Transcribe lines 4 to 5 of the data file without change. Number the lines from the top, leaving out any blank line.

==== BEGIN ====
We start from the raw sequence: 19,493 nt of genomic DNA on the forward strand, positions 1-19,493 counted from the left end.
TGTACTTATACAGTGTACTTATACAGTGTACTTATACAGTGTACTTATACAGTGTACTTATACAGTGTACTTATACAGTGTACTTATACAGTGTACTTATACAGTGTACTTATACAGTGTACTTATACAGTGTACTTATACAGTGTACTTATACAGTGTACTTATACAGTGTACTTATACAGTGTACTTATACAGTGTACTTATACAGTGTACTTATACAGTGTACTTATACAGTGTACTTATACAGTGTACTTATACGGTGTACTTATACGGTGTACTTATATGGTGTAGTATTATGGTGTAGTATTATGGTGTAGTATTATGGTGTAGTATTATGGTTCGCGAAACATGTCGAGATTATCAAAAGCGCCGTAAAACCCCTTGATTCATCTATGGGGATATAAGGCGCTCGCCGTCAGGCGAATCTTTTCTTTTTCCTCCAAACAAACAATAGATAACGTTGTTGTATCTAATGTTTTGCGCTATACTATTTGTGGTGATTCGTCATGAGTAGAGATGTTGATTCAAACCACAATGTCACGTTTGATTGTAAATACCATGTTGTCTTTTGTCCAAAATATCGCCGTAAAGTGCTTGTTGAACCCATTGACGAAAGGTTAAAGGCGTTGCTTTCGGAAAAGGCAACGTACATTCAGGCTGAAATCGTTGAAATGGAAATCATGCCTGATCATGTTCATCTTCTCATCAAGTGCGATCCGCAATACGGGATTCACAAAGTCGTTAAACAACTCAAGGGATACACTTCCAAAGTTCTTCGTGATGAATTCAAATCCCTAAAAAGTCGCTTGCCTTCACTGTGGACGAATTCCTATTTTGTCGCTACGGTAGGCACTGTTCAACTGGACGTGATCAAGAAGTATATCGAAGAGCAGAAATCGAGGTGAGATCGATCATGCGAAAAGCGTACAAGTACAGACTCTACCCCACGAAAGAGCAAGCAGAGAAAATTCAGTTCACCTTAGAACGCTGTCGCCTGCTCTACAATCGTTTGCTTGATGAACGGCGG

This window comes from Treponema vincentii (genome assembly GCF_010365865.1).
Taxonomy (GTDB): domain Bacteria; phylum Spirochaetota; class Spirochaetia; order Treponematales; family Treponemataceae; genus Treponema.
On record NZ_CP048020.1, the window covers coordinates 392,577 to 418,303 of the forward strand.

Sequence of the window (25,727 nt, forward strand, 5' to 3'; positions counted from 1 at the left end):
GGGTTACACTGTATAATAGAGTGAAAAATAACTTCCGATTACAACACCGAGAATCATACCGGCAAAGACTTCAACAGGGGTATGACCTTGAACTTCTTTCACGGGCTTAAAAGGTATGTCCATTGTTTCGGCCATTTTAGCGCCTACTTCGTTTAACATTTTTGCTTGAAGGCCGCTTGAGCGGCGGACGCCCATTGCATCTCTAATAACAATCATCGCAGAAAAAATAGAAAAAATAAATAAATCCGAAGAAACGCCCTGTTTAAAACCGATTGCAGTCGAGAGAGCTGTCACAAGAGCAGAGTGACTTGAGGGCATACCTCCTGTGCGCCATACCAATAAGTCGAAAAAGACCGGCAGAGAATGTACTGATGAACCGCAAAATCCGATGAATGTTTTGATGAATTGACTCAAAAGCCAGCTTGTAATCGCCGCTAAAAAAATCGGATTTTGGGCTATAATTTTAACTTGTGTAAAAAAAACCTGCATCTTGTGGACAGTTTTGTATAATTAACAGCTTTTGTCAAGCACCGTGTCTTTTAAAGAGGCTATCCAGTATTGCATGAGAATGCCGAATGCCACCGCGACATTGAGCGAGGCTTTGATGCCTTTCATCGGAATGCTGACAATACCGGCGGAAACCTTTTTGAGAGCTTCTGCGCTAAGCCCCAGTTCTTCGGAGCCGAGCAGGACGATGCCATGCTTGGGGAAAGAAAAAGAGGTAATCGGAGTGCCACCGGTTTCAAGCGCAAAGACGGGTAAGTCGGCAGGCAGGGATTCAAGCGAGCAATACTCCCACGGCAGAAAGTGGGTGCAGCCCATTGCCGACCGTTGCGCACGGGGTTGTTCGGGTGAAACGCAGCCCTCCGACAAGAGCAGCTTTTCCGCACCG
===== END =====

Taxonomy (GTDB): domain Bacteria; phylum Spirochaetota; class Spirochaetia; order Treponematales; family Treponemataceae; genus Treponema.
On record NZ_CP048020.1, the window covers coordinates 392,577 to 418,303 of the forward strand.